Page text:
“It has been a journey of fast response and a journey of experimentation,” Engel said. “We were trying at Unilever to make sure that we have open communication lines between the different markets that we serve so that we don't have to keep reinventing the wheel.”

The Future of the Supply Chain Post-Pandemic 

Unilever also realized that the supply chain is no longer linear. Instead, it is more akin to a circle of ecosystems, starting with product development, product design, and sourcing optionality. And now, with a variety of fulfillment options, how do you ensure products get to where they need to be?

“Do you ship to the consumer's home?” Engel asked. “Do you ship to somebody's marketplace? Do you dock into someone else's distribution network?”

Supply Chain Tiers 

One of the issues that emerged for manufacturers during the pandemic has been a lot of tiers in supply chains. Unexpected impacts somewhere out in those ecosystems can affect the entire chain.

To be able to manage those tiers effectively, Unilever is employing disruptive technologies enabling supply chain evolution and implementing digital tools to assure effective quality management.

“When you have that foundation in your operation, it can give you the predictive and prescriptive analytics that lead to automated decision making,” Engel said. “Because at the end of the day, very often the humans are the limiting factor in agility and fast response.”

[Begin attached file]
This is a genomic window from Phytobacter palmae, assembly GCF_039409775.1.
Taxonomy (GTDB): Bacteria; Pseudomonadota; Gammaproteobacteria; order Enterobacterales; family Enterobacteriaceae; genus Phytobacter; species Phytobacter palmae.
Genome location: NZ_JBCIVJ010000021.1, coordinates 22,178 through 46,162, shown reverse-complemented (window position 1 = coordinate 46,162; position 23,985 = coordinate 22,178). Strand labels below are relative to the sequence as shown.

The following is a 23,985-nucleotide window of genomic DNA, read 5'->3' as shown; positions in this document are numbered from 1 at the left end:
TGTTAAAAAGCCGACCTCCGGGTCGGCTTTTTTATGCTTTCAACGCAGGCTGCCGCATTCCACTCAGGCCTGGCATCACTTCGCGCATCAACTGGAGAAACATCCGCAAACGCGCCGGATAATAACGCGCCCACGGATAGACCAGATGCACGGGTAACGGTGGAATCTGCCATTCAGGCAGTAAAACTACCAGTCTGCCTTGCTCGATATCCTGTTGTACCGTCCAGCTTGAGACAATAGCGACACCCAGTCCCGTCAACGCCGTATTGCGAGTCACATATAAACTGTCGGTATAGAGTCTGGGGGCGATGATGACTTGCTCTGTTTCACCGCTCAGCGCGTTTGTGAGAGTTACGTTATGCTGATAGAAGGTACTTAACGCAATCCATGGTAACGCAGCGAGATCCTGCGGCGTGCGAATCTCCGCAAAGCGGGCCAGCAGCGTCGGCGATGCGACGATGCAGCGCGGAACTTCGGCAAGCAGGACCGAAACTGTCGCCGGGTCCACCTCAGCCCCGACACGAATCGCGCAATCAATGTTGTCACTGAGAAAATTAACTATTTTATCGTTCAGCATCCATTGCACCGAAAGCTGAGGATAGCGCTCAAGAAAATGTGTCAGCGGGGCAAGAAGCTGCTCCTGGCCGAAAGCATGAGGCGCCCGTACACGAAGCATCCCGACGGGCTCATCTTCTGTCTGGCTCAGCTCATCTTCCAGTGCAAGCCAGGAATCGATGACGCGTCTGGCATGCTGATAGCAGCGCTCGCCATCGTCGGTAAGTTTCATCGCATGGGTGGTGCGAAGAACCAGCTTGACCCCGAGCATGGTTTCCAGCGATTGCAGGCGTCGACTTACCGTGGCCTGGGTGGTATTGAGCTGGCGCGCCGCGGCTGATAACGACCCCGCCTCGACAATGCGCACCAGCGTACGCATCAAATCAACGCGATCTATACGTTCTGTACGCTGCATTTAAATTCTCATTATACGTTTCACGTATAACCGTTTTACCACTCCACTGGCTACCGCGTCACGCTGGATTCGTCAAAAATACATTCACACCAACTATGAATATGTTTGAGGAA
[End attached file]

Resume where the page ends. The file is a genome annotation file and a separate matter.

One example Engle gave was its “virtual ocean control tower” that gave it real-time visibility into product and material shipments.

“We have about 12,000 containers at any time on about 1500 ships with raw impact material and finished goods,” Engel said.

“Getting that visibility rather than just traditionally waiting and having an estimated arrival time has massively allowed us to mitigate issues as they arrive,” he said.  “Digital tools are really helping us get more visibility around our tiers - not just for continuity, but also for sustainability and compliance.”

Sustainability Plays an Ever-Increasing Role

Unilever is an outspoken advocate on the frontier of corporate sustainability, infusing the concept into its corporate culture. At the same time, the company buys many products that play a critical role when it comes to sustainability efforts, such as palm oil. That can create a delicate balancing act.

Palm oil production has been blamed for environmental impacts such as deforestation.

“On some of these commodities, you have a moral responsibility to not only make sure that your own house is in order, but also that you help drive industry change,” Engel said. “You can only do that where you have a significant position, and we've really looked at that around the world, and which commodities could Unilever play that role.”